‘The fear of the immigration system, the stigma, and loss of jobs, has driven mine workers away from accessing the TB services they need’, this was the statement made by an ex-mine worker during the launch of a ‘TB and the Mines’ partnership project that Swaziland has embarked upon in collaboration with South Africa, Lesotho and Mozambique.
The National TB Control Programme Director, Mr. Themba Dlamini noted that, “Despite that there are mainly just two mines in Swaziland, many of the people are working in mines in neighboring South Africa.” Mr. Dlamini, explicitly noted that investing in this project is investing in the protection of the whole country. The project was hatched to respond to TB in the mines based on the premise that:
• Swaziland has the highest TB burden( 1380 per of 100000 incident TB cases occurring annually)
• TB/HIV co-infection rate has remained above 80%
• HIV Treatment uptake among HIV positive TB patients has always been low with significant increases noted only in 2011
• Challenges in controlling the TB situation are compounded by the continued increase in drug resistant TB cases in the country to unusally high levels
Ms Victoria Masuku, the Project Coordinator, who is leading the ‘Strengthening Systems and Empowering Southern African Communities Project’ explained that, there are about 2,000 registered mining companies in South Africa, and they employ about 500,000 mineworkers. Approximately 40% of these mineworkers are from Lesotho, Swaziland and Mozambique. She noted that mineworkers in the Southern Africa sub-region have some of the highest TB incidence rates in the world.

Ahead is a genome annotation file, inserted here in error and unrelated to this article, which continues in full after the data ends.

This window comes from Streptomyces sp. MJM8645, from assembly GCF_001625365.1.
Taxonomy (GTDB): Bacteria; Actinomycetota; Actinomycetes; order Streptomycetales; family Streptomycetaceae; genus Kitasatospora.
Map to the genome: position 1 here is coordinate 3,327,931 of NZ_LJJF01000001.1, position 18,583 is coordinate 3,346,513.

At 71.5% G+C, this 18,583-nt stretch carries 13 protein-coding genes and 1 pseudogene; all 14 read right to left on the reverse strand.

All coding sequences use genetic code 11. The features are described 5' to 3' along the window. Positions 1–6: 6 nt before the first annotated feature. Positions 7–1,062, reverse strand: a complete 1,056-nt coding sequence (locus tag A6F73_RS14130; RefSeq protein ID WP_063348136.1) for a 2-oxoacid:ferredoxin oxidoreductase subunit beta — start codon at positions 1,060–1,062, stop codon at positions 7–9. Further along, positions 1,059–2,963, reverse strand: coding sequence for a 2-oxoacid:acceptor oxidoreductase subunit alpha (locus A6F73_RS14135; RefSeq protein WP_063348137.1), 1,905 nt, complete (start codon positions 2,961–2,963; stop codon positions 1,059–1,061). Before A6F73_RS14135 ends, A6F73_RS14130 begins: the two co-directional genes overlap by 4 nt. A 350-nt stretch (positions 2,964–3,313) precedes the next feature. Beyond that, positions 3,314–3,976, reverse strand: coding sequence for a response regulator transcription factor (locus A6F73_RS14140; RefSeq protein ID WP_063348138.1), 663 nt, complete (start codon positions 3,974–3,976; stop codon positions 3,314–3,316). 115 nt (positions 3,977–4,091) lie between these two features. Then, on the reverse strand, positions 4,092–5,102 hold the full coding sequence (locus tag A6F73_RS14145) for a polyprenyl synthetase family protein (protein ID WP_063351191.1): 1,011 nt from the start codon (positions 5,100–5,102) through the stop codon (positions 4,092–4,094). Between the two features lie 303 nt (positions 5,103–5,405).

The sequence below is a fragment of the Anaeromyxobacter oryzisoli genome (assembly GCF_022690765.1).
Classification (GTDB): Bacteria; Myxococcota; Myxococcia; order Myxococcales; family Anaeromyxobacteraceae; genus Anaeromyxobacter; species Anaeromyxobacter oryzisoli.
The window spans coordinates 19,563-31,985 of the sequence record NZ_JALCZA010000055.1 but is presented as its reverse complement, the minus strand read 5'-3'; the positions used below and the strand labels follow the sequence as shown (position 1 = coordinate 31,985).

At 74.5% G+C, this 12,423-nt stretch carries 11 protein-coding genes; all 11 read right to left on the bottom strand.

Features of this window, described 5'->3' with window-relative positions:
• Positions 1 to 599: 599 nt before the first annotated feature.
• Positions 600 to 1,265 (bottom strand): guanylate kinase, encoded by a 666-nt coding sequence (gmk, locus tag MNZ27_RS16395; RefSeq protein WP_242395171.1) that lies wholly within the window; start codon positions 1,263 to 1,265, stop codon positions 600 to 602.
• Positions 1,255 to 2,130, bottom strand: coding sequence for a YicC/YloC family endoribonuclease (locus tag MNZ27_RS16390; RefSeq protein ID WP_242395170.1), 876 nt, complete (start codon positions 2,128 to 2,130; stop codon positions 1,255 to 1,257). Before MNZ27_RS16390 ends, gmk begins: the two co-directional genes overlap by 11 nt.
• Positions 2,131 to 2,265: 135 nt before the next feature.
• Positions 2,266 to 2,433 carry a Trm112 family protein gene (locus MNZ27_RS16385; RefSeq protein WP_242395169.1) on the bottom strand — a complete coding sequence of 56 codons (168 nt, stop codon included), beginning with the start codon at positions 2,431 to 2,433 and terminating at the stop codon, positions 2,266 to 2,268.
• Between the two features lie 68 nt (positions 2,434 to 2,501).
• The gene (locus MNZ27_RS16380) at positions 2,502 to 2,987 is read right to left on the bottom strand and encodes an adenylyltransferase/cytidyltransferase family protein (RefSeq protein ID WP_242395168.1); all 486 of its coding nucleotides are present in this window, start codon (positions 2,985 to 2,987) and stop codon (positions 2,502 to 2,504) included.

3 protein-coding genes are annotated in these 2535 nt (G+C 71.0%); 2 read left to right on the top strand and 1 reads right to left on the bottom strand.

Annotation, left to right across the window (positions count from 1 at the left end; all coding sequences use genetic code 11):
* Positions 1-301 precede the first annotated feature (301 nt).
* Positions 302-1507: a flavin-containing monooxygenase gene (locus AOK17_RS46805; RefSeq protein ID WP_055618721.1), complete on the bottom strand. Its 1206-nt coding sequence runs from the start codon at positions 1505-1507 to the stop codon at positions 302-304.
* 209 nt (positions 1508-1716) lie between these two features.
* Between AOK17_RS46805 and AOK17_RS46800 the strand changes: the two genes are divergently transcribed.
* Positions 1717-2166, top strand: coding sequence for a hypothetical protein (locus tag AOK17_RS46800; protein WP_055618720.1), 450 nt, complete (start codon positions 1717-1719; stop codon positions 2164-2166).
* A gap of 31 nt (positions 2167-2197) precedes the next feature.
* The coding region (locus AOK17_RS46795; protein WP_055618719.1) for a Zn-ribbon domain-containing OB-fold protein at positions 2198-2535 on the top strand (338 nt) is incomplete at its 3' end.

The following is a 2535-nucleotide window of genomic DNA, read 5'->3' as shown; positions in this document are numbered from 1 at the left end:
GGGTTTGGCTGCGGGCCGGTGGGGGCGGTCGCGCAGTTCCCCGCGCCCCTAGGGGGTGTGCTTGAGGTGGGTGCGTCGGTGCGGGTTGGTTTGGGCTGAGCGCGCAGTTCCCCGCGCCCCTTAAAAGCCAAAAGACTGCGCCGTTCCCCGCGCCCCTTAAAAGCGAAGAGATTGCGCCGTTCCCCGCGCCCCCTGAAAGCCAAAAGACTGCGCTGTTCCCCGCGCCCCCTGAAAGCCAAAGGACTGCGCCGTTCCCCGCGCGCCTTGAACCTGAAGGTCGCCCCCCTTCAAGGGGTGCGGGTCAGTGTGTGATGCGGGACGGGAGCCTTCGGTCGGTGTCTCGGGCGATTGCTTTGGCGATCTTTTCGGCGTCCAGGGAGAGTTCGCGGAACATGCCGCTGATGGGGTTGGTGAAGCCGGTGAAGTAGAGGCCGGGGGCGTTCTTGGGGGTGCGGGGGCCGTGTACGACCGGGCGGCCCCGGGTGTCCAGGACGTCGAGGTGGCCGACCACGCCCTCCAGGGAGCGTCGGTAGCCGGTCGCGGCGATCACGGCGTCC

The TB and Mines Project is aiming to reduce TB mortality and morbidity amongst the mining population through improving access to quality TB services, ensuring a continuum of care by miners, ex-miners and their families. However the main challenges faced in achieving this are:
(i) lack of clear data on the size of location of miners & ex-miners
(ii) absence of TB treatment protocols which currently screen for mining as an occupational risk factor
(iii) weak coordination and reporting of extension of services to miners and ex-miners
(iv) lack of a clear multi-sectorial approach to addressing TB and its associated key risk factors/social determinants
(v) lack of Policy and legislation to treat TB as an occupational risk in mining sector and to grant compensation
One ex-miner, noted that ‘there is silence around compensation for TB as an occupational risk, and most companies do not even conduct pre and post medical assessments to establish source and time of infection. On the other hand, the miners either do not know that they can claim compensation, or they are too sick to process the paperwork or they fear mentioning their TB status for fear of losing their jobs.’
Ms Masuku further noted that, in South Africa alone TB incidence is 2500- 3000/100,000 in the mines while in the general population it is 948/100,000. That means TB incidence among mineworkers is 10 times higher than the WHO threshold for TB emergency (250 per 100,000). Hence the project recommended that a mapping exercise be implemented to establish the geo-location and size of miners and ex-miners, as well as to intensify TB awareness and implement cross-border referral systems to ensure continuum of care for all miners and ex-miners. Another strategic decision was to establish a system to assist miners in claiming their benefits and compensation post-employment.
Source: Citizen News Service